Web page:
The warmer weather can wreak havoc on your property, yet rising temperatures are something that we’re all going to have to get used to in the years ahead.
As we all learn to battle the heat, it’s also important that we learn how to address some common structural problems that can arise in our houses after periods of drought or extreme heat.
Screw piles can prove particularly useful when dealing with buildings that shift after warm weather. Here’s a closer look at how and why:
What are screw piles?
Screw piles are a system that are used to support existing foundations as well as being installed for new structures. They are usually made of a form of high strength steel and can be found in varying sizes depending on the needs of the construction project.
They are fitted in the ground to support heavy loads and can be found on many construction projects related to common heat-related problems such as subsidence, poor ground conditions, or where trees are in the vicinity.
Understanding subsidence and warm weather
Put simply, subsidence is the process where a property starts to sinks as a result of the ground beneath its own foundations shrinking and moving. Depending on the severity, it can be fixed relatively easily or may require more extensive structural work to help keep the affected property from subsiding further – or in the worst-case scenario, collapsing.
Some of the most common signs of subsidence include cracks in walls and ceilings, both exterior and interior. Subsidence can happen at any time of year, but it is seen particularly frequently during warmer months and particularly following periods of extreme heat.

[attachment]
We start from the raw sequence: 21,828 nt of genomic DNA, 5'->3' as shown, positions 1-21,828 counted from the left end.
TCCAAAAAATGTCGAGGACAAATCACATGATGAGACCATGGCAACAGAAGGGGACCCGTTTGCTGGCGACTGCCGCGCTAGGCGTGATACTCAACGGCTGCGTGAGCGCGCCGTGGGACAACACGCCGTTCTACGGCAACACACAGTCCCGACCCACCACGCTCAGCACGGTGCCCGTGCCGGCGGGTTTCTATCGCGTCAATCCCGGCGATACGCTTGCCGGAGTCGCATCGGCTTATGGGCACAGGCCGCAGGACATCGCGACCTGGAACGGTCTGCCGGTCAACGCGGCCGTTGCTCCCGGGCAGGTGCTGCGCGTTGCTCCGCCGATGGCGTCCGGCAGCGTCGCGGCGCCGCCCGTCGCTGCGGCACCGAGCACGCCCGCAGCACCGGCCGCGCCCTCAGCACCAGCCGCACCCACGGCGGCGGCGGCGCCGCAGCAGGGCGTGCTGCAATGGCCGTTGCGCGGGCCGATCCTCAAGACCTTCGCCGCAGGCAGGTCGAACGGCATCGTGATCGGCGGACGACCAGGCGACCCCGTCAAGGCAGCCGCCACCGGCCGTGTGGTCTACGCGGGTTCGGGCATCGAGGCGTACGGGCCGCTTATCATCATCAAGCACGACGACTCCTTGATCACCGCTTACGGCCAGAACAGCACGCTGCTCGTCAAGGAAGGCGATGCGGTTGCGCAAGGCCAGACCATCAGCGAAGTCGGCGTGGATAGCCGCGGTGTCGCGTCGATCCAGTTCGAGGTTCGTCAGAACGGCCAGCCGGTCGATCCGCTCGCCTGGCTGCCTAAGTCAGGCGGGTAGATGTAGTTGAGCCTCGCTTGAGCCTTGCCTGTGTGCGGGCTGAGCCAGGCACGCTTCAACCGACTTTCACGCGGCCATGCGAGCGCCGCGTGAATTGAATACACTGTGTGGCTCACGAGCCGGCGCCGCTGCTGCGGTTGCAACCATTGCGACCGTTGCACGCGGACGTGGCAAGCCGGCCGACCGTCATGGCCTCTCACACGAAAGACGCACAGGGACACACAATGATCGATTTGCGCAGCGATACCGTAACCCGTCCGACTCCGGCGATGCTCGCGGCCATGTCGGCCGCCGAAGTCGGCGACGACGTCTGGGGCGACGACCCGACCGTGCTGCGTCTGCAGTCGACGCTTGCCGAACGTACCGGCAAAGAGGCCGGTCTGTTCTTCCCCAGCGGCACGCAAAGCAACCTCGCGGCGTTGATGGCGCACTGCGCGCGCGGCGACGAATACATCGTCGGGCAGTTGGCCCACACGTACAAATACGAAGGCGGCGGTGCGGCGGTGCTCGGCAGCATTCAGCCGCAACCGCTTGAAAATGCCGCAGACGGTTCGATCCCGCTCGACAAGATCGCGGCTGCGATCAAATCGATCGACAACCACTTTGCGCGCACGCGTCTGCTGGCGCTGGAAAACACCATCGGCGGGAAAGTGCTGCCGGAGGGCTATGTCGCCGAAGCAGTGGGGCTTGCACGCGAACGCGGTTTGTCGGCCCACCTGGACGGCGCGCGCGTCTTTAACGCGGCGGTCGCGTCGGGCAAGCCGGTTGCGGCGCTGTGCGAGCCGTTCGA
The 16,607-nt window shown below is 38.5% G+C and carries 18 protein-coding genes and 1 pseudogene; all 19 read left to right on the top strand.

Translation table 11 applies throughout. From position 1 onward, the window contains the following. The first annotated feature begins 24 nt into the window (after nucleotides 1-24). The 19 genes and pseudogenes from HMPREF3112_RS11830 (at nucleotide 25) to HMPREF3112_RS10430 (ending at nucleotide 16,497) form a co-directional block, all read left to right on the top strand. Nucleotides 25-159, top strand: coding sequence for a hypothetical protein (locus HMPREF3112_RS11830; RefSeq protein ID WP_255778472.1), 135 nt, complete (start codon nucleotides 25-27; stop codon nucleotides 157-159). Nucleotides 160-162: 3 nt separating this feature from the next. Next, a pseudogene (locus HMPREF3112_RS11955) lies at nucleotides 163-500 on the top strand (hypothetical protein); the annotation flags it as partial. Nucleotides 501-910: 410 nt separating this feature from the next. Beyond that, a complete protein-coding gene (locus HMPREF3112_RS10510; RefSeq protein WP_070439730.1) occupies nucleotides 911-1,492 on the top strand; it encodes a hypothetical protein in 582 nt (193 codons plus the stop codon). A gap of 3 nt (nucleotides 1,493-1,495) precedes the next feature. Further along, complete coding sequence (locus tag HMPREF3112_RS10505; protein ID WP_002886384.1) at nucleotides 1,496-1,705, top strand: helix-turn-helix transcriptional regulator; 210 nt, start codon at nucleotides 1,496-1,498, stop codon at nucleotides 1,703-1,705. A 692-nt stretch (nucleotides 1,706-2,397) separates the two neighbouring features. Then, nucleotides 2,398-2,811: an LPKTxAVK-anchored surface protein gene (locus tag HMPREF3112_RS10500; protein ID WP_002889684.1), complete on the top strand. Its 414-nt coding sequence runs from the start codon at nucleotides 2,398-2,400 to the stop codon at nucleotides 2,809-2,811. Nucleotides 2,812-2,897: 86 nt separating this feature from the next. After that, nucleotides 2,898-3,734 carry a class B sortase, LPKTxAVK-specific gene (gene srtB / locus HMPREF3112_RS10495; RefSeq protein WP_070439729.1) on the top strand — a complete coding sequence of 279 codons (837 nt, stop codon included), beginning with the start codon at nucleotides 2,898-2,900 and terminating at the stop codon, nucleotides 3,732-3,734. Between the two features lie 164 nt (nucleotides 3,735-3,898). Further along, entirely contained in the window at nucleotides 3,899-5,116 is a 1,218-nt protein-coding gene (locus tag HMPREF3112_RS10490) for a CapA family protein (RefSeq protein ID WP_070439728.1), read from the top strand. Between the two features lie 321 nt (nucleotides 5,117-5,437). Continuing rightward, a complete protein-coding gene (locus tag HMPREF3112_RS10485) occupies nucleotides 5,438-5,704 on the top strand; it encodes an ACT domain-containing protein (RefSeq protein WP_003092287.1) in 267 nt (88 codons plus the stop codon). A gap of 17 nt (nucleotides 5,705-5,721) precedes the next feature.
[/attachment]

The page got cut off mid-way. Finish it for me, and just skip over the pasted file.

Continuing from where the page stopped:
This is because of the soil beneath the property drying out. Hot weather can exacerbate the issue, but it is seldom the only cause. It’s always a good idea to check for early signs of subsidence, when it will be less invasive and less costly to resolve.
How can screw piles help?
Screw piles are frequently used rather than traditional underpinning process due to the fact they can be installed to a depth where the soil is stable and unaffected by climate change. Building projects might need further reinforcement or excavation, particularly in the case of structures that have moved in hot weather or are suffering from subsidence.
This is where screw piles prove particularly useful. They can be installed in a number of ways, primarily either by torque heads fitted to machines (where possible) or using hand held torque units.
Screw piles offer a number of fantastic advantages over traditional underpinning, including being much speedier to install and causing much less noise and disruption during the process. They can be installed to a depth safely where the ground is stable. This makes them a great option for projects where you need to limit damage to the surrounding area without sacrificing efficiency.